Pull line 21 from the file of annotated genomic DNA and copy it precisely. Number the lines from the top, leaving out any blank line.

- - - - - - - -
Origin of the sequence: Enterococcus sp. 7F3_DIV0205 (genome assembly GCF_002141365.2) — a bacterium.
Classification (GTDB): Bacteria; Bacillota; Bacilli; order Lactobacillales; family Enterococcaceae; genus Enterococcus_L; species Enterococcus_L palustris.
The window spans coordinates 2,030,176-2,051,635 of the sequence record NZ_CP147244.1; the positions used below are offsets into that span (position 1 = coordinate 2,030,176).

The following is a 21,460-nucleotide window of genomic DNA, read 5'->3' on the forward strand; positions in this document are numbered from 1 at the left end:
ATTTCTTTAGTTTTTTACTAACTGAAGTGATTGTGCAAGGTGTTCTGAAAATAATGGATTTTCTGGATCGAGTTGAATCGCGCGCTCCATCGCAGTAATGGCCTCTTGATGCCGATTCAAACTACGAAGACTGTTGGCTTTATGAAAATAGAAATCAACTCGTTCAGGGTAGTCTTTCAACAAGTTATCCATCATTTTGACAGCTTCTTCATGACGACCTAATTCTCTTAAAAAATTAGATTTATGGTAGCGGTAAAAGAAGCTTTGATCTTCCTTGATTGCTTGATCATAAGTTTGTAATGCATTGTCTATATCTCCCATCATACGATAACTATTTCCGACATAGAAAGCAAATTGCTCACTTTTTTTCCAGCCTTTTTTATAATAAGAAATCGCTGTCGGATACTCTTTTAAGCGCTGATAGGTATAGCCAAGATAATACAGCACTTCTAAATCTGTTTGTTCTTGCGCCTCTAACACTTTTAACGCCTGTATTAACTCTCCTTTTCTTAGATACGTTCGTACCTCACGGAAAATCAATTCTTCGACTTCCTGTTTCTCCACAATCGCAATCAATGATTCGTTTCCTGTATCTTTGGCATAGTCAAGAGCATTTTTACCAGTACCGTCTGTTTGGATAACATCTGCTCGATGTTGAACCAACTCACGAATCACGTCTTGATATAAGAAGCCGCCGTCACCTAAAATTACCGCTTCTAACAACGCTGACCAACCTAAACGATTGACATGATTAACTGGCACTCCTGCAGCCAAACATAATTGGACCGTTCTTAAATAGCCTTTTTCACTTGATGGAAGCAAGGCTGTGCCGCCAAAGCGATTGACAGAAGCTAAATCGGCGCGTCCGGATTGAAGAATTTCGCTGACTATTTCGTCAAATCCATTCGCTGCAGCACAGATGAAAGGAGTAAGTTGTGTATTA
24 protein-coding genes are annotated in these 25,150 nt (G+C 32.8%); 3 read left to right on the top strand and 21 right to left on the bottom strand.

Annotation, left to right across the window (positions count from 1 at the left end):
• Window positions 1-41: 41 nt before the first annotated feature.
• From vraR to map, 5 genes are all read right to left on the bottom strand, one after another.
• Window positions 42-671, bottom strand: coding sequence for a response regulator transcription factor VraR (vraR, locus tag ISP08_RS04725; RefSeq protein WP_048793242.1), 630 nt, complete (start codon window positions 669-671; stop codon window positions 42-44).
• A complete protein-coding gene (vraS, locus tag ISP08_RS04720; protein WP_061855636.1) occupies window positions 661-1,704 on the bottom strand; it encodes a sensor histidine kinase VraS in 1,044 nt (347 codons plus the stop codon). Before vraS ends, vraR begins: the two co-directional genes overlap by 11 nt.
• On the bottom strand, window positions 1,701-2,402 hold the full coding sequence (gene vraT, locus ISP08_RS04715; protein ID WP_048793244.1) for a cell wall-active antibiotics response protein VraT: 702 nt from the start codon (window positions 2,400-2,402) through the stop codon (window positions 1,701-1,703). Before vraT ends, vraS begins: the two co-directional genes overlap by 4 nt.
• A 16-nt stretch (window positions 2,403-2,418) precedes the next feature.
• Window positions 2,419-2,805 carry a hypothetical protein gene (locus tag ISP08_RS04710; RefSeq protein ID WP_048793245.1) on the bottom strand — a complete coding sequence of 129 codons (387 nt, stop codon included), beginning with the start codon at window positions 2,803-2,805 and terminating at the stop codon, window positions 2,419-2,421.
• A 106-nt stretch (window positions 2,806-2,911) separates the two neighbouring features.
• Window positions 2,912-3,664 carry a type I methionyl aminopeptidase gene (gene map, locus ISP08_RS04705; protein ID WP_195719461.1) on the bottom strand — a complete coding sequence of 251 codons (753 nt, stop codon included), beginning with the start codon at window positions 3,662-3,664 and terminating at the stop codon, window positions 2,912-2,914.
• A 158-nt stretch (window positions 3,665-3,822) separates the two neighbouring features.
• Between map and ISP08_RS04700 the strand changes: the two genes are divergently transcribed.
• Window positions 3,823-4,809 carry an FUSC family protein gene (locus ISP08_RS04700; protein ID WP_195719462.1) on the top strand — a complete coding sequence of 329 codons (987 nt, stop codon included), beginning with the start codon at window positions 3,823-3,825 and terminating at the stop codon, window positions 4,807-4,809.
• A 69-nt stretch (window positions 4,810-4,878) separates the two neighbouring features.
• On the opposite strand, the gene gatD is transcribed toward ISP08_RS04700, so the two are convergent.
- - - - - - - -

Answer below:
• On the opposite strand, the gene gatD is transcribed toward ISP08_RS04700, so the two are convergent.